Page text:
Note: This is an archived Handbook entry from 2010.
|Dates & Locations:|| |
This subject has the following teaching availabilities in 2010:Semester 1, Parkville - Taught on campus.
Timetable can be viewed here. For information about these dates, click here.
|Time Commitment:||Contact Hours: 26 hours of lectures, seminars and computer laboratory. |
Total Time Commitment: Estimated total time commitment 38 hours (minimum).
|Recommended Background Knowledge:||Nil|
|Non Allowed Subjects:||Nil|
|Core Participation Requirements:||
Prospective students are advised to familiarise themselves with the Faculty's Academic Requirements Statement
and information about Students Experiencing Disability
CoordinatorProf Andrew Fisher
|Subject Overview:||Topics include principles and biometric procedures for assessing the management and health of animal populations; epidemiological principles of health and disease in animal populations; principles of animal health, biosecurity, risk management and management for the beef, dairy, fish, and poultry; the influence of management on the products of animal-based industries, quality assurance systems and food safety 'from paddock to plate'.|
|Objectives:||At the end of the sequence Animal Health, Management & Welfare 2A and Animal Health, Management & Welfare 2B, students completing these subjects should: understand the nutrition of grazing herds and flocks, and livestock in the feedlot, supplementary feeding for performance and survival, and be able to give practical advice on pasture-based systems; understand the principles of animal health management for the beef, dairy, wool, prime lamb, horse and aquaculture industries and for establishments breeding laboratory animals; be able to design an appropriate production system for the beef, dairy, wool, prime lamb and horse industries and for the production of laboratory animals; understand the principles of quality assurance as they apply to animal production systems and the processing of animal derived products; understand the structure of the beef, dairy, wool, prime lamb, horse and aquaculture industries; understand the hygiene and disease prevention principles followed by veterinarians when handling individual animals or visiting livestock properties or premises ('closed herds/flocks').|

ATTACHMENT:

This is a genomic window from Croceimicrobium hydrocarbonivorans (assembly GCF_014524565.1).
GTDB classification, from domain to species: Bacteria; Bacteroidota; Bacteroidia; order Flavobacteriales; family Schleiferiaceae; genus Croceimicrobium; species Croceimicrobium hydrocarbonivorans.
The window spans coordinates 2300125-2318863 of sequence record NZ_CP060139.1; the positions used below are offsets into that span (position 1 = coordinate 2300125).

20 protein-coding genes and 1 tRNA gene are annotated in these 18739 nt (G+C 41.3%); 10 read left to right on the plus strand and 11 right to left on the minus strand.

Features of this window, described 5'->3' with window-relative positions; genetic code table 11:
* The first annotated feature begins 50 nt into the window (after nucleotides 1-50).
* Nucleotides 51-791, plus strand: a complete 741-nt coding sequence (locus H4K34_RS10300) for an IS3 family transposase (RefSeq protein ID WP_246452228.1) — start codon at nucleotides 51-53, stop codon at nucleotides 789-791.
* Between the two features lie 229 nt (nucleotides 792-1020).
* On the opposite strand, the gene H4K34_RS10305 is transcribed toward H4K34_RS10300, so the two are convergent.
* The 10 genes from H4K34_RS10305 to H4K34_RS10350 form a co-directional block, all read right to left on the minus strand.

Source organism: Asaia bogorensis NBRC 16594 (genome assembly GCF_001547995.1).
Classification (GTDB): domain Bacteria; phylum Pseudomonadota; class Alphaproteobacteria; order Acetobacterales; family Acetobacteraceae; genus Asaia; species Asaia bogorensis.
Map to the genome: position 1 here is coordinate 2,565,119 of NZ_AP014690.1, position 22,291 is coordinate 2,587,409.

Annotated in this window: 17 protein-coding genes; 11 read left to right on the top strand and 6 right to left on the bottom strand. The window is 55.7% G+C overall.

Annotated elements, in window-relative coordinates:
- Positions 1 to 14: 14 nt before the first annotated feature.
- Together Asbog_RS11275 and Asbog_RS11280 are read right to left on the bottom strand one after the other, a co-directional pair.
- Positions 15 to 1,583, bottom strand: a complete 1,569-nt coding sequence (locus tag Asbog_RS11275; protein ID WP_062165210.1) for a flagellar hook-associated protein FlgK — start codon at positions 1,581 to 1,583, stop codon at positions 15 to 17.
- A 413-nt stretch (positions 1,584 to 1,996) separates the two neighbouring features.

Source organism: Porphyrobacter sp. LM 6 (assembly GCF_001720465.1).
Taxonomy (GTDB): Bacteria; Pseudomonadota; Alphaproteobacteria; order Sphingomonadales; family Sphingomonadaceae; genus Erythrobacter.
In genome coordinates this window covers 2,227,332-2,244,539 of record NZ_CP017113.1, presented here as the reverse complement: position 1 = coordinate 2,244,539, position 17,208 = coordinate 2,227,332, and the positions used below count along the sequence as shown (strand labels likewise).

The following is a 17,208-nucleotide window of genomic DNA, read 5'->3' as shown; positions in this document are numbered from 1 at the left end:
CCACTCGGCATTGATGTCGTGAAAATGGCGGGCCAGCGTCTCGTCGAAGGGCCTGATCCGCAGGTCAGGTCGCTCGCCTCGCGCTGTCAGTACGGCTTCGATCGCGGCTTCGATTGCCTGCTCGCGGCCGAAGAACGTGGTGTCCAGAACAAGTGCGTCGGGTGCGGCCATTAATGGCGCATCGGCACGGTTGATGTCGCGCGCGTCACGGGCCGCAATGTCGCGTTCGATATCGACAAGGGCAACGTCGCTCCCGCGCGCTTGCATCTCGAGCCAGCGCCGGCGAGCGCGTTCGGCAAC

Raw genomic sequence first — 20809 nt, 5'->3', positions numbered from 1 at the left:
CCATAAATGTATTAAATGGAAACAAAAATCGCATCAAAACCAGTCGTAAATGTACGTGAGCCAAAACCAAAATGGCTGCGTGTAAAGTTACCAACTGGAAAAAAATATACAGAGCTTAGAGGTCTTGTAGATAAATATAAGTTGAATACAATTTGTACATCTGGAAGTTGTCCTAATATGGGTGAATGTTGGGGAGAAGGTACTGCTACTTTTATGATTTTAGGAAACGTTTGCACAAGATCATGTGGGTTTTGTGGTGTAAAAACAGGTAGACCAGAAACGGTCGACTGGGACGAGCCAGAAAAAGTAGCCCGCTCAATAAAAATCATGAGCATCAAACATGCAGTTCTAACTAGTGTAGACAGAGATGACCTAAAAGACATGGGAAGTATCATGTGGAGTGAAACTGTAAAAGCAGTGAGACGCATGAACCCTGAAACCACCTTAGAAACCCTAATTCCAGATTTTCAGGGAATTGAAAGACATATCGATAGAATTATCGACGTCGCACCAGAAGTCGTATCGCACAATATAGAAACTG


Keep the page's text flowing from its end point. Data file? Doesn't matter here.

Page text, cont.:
A 2-hour written examination at the end of semester (80%). Written assignments in Veterinary Public Health to be prepared as electronic portfolios (20%). Students must complete no less than eight weeks of experience in animal handling, care and management during the vacations of the first and second years before the end-of-year examination in second year. The work must be carried out on approved farms or animal enterprises and may not commence until satisfactory completion of a faculty approved animal handling course. A report of no more than four pages must be completed for each period of practical work.
|Breadth Options:|| |
This subject is not available as a breadth subject.
|Fees Information:||Subject EFTSL, Level, Discipline & Census Date|
At the end of the sequence Animal Health, Management and Welfare 2A and Animal Health, Management and Welfare 2B students completing these subjects should have:
Bachelor of Veterinary Science(PV) |
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